Originally published on TheHorse.com
Editor's note: This article is part of TheHorse.com's ongoing coverage of topics presented at the 2012 Kentucky Equine Research Conference, held May 17-18 in Lexington, Ky.
When a horse is sick or recovering from illness, feeding choices can either help him on the road to recovery or send him further down the path of distress. Therefore, it's important to know what feeds and forages are better for sick horses and which ones aren't recommended.
Bryan Waldridge, DVM, MS, Dipl. ABVP, ACVIM, a veterinarian at Kentucky Equine Research (KER) in Versailles, Ky., presented a lecture on feeding sick and hospitalized horses at the 2012 KER Conference, held May 17-18 in Lexington, Ky.
He first discussed several reasons horses could cause a horse to stop eating before reviewing a few specific disorders and illnesses that can greatly benefit from careful nutritional management.
Why Aren't They Eating?
Waldridge first discussed some of the causes of anorexia in horses:
Goal No. 1: Keep Them Eating
The number one goal when feeding a sick or hospitalized horse is to keep the horse eating to maintain body condition, Waldridge said. Thus, it might be necessary to feed horses a less than desirable food choice in moderation if the animal will not consume anything else, such as alfalfa hay rather than grass hay, he said. While discussing individual illnesses, Waldridge made recommendations on how to handle "picky eaters."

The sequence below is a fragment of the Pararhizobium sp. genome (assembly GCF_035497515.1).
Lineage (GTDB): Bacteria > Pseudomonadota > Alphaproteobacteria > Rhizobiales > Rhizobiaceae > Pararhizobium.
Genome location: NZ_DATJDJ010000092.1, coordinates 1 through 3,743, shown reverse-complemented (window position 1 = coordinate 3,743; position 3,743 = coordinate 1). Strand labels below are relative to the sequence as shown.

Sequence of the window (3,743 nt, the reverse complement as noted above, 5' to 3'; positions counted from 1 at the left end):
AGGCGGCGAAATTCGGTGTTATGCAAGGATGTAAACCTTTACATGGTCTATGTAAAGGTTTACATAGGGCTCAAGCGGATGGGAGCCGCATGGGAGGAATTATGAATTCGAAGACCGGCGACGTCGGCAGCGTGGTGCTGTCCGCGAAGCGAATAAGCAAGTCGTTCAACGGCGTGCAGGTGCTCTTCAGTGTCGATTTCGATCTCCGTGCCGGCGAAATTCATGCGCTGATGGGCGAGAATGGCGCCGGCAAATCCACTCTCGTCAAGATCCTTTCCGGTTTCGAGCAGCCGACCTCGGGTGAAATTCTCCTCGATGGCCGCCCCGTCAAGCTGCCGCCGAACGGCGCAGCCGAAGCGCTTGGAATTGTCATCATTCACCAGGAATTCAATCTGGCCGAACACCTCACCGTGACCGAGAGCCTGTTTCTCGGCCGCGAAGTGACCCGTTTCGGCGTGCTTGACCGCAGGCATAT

Next, Waldridge recommended feeding practices for horses with some specific conditions, recovery of which can be either helped or hindered by feeding decisions.
Hepatoencephalopathy--Brain and nervous system damage as a complication of liver disorders is referred to as hepatoencephalopathy. It typically occurs when the liver is damaged to the point it cannot remove gut-derived toxins, such as ammonia, from the horse's system. Clinical signs of hepatoencephalopathy include head pressing, changes in mentation or behavior, seizures, and neurologic deficits, and are more likely to occur after the horse eats, Waldridge said. A combination of clinical signs, blood work, an ultrasound examination, and a liver biopsy will aid in diagnosis, he added.
Along with medical and supportive treatment, horses with hepatoencephalopathy require special dietary management, Waldridge said, specifically a reduction in the amount of ammonia in the animal's body. To accomplish this, reduce horses' dietary protein to as little as 8% of their diet by feeding grass hay or pasture. Avoid offering horses forages high in protein, such as alfalfa or clover, he said. Additionally, he recommended spreading the feedings out over the course of the day to reduce large volumes of protein the liver needs to filter.
If a hepatoencephalopathic horse will only consume a high-protein legume forage, Waldridge said it should be fed in small quantities in moderation to keep the horse at a healthy body condition.